Last week, Health Canada backed up its 2017 decision that glyphosate does not pose a risk to human health or the environment when used as directed.

"We're very pleased with the announcement and fully supportive of Health Canada taking the additional step to take a look at their re-evaluation," said Trish Jordan, Public and Industry Affairs Director with Bayer Crop Science. "I think it sends a really, really strong message on the safety of glyphosate."

Health Canada said that no further action would be taken, despite a number of objections to the 2017 re-evaluation decision.

Below is the full statement from Bayer:

Bayer commends Health Canada for its thorough review of glyphosate and its commitment to following science-based regulatory processes when assessing the safety of pesticides in Canada. We have an unwavering commitment to sound science, transparency and to producing valuable tools that will help farmers continue to feed a growing population in a sustainable manner.

We are fully supportive of Health Canada taking the additional step to have its 2017 re-evaluation decision reviewed by an additional team of 20 independent scientists. As has been the conclusion of hundreds of regulatory and scientific authorities around the globe, this additional review reaffirmed that glyphosate-based herbicides are safe when used as directed and that glyphosate is not carcinogenic.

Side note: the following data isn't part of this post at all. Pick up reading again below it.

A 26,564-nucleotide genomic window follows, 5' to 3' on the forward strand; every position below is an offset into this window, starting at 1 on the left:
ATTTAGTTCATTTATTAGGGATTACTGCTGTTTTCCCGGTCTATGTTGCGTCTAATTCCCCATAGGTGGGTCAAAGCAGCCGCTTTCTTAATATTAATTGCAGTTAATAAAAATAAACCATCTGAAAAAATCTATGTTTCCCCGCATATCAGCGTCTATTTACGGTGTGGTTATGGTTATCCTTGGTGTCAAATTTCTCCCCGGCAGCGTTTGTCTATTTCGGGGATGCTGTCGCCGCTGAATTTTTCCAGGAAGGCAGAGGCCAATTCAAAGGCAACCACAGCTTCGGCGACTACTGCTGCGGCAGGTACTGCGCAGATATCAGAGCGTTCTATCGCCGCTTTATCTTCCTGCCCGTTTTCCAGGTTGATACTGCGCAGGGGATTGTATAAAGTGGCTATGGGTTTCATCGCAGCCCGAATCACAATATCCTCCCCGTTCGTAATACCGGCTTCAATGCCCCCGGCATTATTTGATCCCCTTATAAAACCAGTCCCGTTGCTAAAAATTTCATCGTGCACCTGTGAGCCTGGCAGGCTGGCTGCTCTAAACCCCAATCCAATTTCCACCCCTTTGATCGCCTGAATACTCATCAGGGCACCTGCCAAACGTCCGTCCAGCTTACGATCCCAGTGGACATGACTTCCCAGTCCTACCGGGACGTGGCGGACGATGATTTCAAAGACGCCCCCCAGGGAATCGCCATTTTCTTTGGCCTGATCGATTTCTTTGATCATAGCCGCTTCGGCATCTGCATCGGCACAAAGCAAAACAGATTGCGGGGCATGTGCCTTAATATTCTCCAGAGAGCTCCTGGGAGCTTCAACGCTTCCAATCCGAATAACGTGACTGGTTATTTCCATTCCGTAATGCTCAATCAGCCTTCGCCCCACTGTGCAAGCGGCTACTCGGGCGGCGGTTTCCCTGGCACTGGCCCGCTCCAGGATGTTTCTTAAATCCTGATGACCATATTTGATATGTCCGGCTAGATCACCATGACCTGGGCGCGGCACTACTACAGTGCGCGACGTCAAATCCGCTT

Glyphosate-based products have been used safely and successfully for over four decades worldwide and are a valuable tool to help farmers deliver crops to markets and practice sustainable farming by reducing soil tillage, soil erosion and carbon emissions. As Health Canada reaffirmed in its statement, “No pesticide regulatory authority in the world currently considers glyphosate to be a cancer risk to humans at the levels at which humans are currently exposed.”

In completing its re-evaluation of glyphosate in 2017, Health Canada worked collaboratively with the U.S. EPA to examine a wide range of environmental and health-related data and information, including hundreds of peer-reviewed, published scientific studies. The exhaustive review, which looked at any potential health effects from exposure, among other factors, took seven years to complete and reached the same conclusion as independent regulatory authorities in more than 160 countries, which have approved glyphosate-based herbicides as safe for use.

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